#1
I'm in a bit of a dilemma with my guitar tone. I hear a lot of bands and people doing covers on youtube that get a really thick and chunky palm muting tone. I always get this sort of "blump". The only effect pedal I have is a disdortion pedal. I tried changing around all my knobs but noting seems to work. I still get this "blump" instead of a thick and heavy chug like the band in this video:
I know these bands have full pedalboards that help them get whatever tone they want... All I have on the other hand is a disdortion pedal and I think thats the problem. I've heard a lot about it being in your technique, but in my case, I think it's lack of effects... So my question is, what effect/effects would I need to make that thick and chunky "chug" like the band in that video has??
#3
To get a good chugging sound on palm mute, you need to look at the following: 

Distortion on the amp/pedal > Right hand technique > Pickups 

You do not need a lot of gear, or even expensive gear to get that sound. So first we need to know what you're working with. What guitar through what distortion pedal into what amp?

As far as technique, if you're not muting the strings correctly, no amount of distortion is going to get you the right sound. Try slowly moving the palm of your hand side to side over the bridge as you palm mute. As you get closer to the pickups, the more muted the note will be, as the further away your palm is muting the strings less and less. You need to strike the correct balance in order to get the right chuggy sound.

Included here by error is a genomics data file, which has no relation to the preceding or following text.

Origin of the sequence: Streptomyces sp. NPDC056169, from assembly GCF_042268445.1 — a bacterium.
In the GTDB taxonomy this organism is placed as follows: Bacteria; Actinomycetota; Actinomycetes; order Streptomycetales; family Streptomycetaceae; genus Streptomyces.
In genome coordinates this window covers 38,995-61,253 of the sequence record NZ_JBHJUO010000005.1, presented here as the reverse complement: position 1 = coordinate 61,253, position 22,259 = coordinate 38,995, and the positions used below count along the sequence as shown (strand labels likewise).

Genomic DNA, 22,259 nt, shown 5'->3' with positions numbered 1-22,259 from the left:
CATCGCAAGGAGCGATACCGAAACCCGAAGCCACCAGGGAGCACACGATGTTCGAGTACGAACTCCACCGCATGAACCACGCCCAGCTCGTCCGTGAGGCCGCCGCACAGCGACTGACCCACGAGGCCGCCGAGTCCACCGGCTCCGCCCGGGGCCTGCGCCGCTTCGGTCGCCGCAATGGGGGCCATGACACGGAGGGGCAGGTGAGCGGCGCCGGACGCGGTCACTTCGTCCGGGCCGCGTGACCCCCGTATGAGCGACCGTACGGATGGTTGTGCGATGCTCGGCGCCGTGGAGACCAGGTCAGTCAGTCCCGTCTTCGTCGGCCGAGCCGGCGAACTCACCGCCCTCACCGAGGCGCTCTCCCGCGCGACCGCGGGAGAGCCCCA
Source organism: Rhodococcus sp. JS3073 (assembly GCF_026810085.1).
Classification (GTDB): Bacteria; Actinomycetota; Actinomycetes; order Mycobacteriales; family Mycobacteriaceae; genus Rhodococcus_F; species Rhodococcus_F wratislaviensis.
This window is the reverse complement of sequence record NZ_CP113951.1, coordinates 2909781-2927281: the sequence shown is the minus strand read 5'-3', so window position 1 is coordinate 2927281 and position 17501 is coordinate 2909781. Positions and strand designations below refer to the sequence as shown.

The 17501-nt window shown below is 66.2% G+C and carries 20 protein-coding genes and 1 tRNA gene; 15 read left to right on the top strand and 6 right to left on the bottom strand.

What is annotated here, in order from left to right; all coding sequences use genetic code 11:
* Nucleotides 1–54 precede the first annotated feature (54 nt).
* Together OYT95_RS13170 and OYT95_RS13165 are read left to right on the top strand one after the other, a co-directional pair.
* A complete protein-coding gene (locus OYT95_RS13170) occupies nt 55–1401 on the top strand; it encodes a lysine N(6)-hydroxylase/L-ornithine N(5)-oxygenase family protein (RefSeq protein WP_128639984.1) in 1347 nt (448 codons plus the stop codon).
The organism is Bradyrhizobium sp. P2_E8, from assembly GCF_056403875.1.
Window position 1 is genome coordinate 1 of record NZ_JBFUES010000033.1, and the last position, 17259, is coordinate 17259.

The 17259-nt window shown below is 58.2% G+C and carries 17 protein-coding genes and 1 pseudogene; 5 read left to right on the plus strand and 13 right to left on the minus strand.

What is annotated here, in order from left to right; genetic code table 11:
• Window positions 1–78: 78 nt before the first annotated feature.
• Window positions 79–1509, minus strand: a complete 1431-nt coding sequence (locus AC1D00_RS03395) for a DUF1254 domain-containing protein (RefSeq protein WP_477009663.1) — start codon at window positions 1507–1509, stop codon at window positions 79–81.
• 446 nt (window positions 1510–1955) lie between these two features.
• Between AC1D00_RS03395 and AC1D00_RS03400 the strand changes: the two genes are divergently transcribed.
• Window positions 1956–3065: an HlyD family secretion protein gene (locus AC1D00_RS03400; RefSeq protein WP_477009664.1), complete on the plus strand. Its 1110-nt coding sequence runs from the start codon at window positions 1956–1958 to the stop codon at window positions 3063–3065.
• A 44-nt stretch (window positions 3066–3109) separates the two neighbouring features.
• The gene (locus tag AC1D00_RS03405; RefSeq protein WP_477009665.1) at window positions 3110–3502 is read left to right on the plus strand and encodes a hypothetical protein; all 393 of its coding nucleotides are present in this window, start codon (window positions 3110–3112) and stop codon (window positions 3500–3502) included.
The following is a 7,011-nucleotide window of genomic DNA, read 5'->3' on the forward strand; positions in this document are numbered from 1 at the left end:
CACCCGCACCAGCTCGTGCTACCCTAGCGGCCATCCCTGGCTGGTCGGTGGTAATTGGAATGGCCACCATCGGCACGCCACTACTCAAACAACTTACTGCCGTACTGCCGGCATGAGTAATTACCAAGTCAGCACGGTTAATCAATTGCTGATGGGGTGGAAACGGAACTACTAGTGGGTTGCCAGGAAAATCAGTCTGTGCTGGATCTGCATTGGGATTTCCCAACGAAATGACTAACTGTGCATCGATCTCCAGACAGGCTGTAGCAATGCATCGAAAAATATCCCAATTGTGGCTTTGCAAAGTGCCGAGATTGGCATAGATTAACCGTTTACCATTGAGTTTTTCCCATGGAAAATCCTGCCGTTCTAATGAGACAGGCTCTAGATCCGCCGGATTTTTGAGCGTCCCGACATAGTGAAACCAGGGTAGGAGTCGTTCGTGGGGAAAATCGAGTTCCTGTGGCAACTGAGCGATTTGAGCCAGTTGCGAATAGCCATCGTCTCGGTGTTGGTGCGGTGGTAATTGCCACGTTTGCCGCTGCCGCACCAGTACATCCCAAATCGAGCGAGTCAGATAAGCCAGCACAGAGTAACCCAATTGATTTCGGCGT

Last edited by ExDementia at Aug 5, 2017,
#5
OK, never heard of the guitar before, but it got pretty solid reviews so I doubt that's your issue. The DS-1 should provide more than enough gain for chugging palm mutes (I assume you have the Fender set to clean). Especially given your example with Ghost, who do not generally use very much distortion.

So assuming that all your equipment is functioning properly, that just leaves us with right hand technique. Did you check out the video that Slapsy linked above? The guy goes through what I was talking about with adjusting your palm on the bridge to get the right sound.
#6
How do you have the settings on the DS-1? Too much gain is probably worse than too little, you just get a bunch of flub :P But I'm guessing it's technique. 
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#8
I'm going to go ahead and say you need to get a new amp. What you're trying to do and aim for really can't be done with a $100 amp.I was struggling with my Vox vt20+ just as you were. I bought a used Peavey amp the the precise chug I wanted was there with ease. I don't even need my DS-1 anymore.